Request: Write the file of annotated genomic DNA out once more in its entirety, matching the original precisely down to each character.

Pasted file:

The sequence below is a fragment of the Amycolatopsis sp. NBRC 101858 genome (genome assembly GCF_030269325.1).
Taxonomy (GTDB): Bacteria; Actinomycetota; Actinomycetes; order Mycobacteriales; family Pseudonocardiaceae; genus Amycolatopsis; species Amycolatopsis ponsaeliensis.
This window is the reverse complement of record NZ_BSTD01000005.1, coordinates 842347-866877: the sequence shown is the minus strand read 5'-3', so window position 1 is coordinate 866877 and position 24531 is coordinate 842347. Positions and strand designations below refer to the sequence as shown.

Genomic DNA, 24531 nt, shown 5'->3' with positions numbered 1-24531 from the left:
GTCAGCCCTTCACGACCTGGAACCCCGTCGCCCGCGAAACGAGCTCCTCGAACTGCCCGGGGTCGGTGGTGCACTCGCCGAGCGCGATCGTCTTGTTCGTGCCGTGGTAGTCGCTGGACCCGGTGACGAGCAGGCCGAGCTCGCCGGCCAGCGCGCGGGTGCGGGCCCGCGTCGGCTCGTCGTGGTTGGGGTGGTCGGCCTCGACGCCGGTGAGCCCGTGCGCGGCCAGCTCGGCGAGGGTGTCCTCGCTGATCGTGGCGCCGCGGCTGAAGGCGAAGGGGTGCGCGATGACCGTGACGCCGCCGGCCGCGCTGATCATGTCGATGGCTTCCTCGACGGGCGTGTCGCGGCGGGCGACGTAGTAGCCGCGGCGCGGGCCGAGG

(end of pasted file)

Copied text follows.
The sequence below is a fragment of the Amycolatopsis sp. NBRC 101858 genome (genome assembly GCF_030269325.1).
Taxonomy (GTDB): Bacteria; Actinomycetota; Actinomycetes; order Mycobacteriales; family Pseudonocardiaceae; genus Amycolatopsis; species Amycolatopsis ponsaeliensis.
This window is the reverse complement of record NZ_BSTD01000005.1, coordinates 842347-866877: the sequence shown is the minus strand read 5'-3', so window position 1 is coordinate 866877 and position 24531 is coordinate 842347. Positions and strand designations below refer to the sequence as shown.

Genomic DNA, 24531 nt, shown 5'->3' with positions numbered 1-24531 from the left:
GTCAGCCCTTCACGACCTGGAACCCCGTCGCCCGCGAAACGAGCTCCTCGAACTGCCCGGGGTCGGTGGTGCACTCGCCGAGCGCGATCGTCTTGTTCGTGCCGTGGTAGTCGCTGGACCCGGTGACGAGCAGGCCGAGCTCGCCGGCCAGCGCGCGGGTGCGGGCCCGCGTCGGCTCGTCGTGGTTGGGGTGGTCGGCCTCGACGCCGGTGAGCCCGTGCGCGGCCAGCTCGGCGAGGGTGTCCTCGCTGATCGTGGCGCCGCGGCTGAAGGCGAAGGGGTGCGCGATGACCGTGACGCCGCCGGCCGCGCTGATCATGTCGATGGCTTCCTCGACGGGCGTGTCGCGGCGGGCGACGTAGTAGCCGCGGCGCGGGCCGAGG